During a screen for humoral factors that promote cardiomyocyte differentiation from embryonic stem cells (ESCs), we found marked elevation of granulocyte colony-stimulating factor receptor (G-CSFR) mRNA in developing cardiomyocytes. We confirmed that both G-CSFR and G-CSF were specifically expressed in embryonic mouse heart at the midgestational stage, and expression levels were maintained throughout embryogenesis. Intrauterine G-CSF administration induced embryonic cardiomyocyte proliferation and caused hyperplasia. In contrast, approximately 50% of csf3r-/- mice died during late embryogenesis because of the thinning of atrioventricular walls. ESC-derived developing cardiomyocytes also strongly expressed G-CSFR. When extrinsic G-CSF was administered to the ESC- and human iPSC-derived cardiomyocytes, it markedly augmented their proliferation. Moreover, G-CSF-neutralizing antibody inhibited their proliferation. These findings indicated that G-CSF is critically involved in cardiomyocyte proliferation during development, and may be used to boost the yield of cardiomyocytes from ESCs for their potential application to regenerative medicine.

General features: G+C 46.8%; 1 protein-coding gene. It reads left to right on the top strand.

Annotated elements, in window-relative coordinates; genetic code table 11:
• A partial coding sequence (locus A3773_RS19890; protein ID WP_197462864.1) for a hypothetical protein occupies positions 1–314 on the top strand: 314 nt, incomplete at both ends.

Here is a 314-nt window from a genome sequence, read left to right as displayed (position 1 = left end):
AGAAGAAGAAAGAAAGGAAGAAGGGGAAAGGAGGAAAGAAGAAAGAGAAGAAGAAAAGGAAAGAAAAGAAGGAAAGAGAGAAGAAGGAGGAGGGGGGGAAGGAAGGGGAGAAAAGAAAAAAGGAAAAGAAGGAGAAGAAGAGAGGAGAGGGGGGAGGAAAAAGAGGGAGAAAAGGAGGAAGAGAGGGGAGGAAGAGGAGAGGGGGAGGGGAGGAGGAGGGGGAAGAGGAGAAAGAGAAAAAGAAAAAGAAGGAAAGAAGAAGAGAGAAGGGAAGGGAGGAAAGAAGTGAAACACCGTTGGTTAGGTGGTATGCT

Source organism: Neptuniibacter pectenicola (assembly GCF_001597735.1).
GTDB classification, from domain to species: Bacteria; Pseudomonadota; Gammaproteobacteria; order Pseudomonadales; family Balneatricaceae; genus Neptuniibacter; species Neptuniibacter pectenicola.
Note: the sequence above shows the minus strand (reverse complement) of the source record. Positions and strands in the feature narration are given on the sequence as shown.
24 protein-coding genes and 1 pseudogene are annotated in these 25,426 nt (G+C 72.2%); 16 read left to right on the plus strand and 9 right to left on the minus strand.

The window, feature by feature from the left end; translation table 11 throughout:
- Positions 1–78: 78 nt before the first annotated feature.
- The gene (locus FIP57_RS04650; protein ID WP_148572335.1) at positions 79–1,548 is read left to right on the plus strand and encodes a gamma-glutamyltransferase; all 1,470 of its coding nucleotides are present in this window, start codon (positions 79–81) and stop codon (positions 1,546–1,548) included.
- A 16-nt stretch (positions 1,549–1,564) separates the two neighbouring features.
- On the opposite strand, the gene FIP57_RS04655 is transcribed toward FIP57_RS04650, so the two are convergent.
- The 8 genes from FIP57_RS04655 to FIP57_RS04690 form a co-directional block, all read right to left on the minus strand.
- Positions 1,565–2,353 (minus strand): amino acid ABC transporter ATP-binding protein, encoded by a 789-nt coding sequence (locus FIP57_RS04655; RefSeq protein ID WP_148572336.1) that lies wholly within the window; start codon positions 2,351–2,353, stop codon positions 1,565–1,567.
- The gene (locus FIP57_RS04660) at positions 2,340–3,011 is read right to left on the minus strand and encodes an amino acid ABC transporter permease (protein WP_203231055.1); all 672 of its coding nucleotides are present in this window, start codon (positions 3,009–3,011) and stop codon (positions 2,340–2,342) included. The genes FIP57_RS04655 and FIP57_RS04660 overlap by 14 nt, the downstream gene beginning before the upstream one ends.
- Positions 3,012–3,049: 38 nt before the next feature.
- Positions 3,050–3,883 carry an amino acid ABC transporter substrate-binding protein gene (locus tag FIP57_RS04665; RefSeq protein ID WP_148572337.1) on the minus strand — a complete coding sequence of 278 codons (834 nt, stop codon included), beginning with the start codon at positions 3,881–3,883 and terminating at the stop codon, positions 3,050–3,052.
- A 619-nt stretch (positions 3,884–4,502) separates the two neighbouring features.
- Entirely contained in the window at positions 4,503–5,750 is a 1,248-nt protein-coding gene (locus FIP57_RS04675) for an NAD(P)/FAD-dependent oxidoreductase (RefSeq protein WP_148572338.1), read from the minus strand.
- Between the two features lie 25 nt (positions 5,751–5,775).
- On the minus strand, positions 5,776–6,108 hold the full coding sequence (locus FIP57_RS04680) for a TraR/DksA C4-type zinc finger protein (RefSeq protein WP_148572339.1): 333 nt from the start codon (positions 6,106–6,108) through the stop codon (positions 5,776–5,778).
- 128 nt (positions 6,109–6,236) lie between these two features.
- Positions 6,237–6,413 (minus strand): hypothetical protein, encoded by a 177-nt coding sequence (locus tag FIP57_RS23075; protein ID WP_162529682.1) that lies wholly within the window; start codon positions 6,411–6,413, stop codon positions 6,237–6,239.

Bibliographical noteFunding Information:
This study was supported in part by research grants from the Ministry of Education, Science and Culture, Japan, and by the Program for Promotion of Fundamental Studies in Health Science of the National Institute of Biomedical Innovation, Japan.